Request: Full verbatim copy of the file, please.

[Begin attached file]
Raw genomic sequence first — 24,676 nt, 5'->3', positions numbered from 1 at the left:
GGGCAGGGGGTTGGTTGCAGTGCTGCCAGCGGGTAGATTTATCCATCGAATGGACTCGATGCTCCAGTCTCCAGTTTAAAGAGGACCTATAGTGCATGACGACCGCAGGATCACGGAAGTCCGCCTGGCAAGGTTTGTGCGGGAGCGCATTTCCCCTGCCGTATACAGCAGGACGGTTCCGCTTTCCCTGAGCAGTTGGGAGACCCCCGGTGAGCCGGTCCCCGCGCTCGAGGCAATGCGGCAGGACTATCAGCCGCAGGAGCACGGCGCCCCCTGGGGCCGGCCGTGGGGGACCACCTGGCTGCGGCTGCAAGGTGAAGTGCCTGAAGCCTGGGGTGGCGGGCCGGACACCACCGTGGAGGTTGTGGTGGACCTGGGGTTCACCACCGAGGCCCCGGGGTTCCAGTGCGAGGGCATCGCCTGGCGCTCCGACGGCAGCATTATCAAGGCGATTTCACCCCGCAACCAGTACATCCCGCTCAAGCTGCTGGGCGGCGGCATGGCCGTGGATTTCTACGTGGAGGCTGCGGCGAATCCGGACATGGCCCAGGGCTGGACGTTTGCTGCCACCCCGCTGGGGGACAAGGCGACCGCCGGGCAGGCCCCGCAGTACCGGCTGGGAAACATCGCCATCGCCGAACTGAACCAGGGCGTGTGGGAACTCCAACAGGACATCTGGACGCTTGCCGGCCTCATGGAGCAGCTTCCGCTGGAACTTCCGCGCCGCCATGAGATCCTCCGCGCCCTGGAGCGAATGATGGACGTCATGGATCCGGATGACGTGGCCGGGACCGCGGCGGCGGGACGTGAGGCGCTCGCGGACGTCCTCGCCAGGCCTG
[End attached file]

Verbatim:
Raw genomic sequence first — 24,676 nt, 5'->3', positions numbered from 1 at the left:
GGGCAGGGGGTTGGTTGCAGTGCTGCCAGCGGGTAGATTTATCCATCGAATGGACTCGATGCTCCAGTCTCCAGTTTAAAGAGGACCTATAGTGCATGACGACCGCAGGATCACGGAAGTCCGCCTGGCAAGGTTTGTGCGGGAGCGCATTTCCCCTGCCGTATACAGCAGGACGGTTCCGCTTTCCCTGAGCAGTTGGGAGACCCCCGGTGAGCCGGTCCCCGCGCTCGAGGCAATGCGGCAGGACTATCAGCCGCAGGAGCACGGCGCCCCCTGGGGCCGGCCGTGGGGGACCACCTGGCTGCGGCTGCAAGGTGAAGTGCCTGAAGCCTGGGGTGGCGGGCCGGACACCACCGTGGAGGTTGTGGTGGACCTGGGGTTCACCACCGAGGCCCCGGGGTTCCAGTGCGAGGGCATCGCCTGGCGCTCCGACGGCAGCATTATCAAGGCGATTTCACCCCGCAACCAGTACATCCCGCTCAAGCTGCTGGGCGGCGGCATGGCCGTGGATTTCTACGTGGAGGCTGCGGCGAATCCGGACATGGCCCAGGGCTGGACGTTTGCTGCCACCCCGCTGGGGGACAAGGCGACCGCCGGGCAGGCCCCGCAGTACCGGCTGGGAAACATCGCCATCGCCGAACTGAACCAGGGCGTGTGGGAACTCCAACAGGACATCTGGACGCTTGCCGGCCTCATGGAGCAGCTTCCGCTGGAACTTCCGCGCCGCCATGAGATCCTCCGCGCCCTGGAGCGAATGATGGACGTCATGGATCCGGATGACGTGGCCGGGACCGCGGCGGCGGGACGTGAGGCGCTCGCGGACGTCCTCGCCAGGCCTG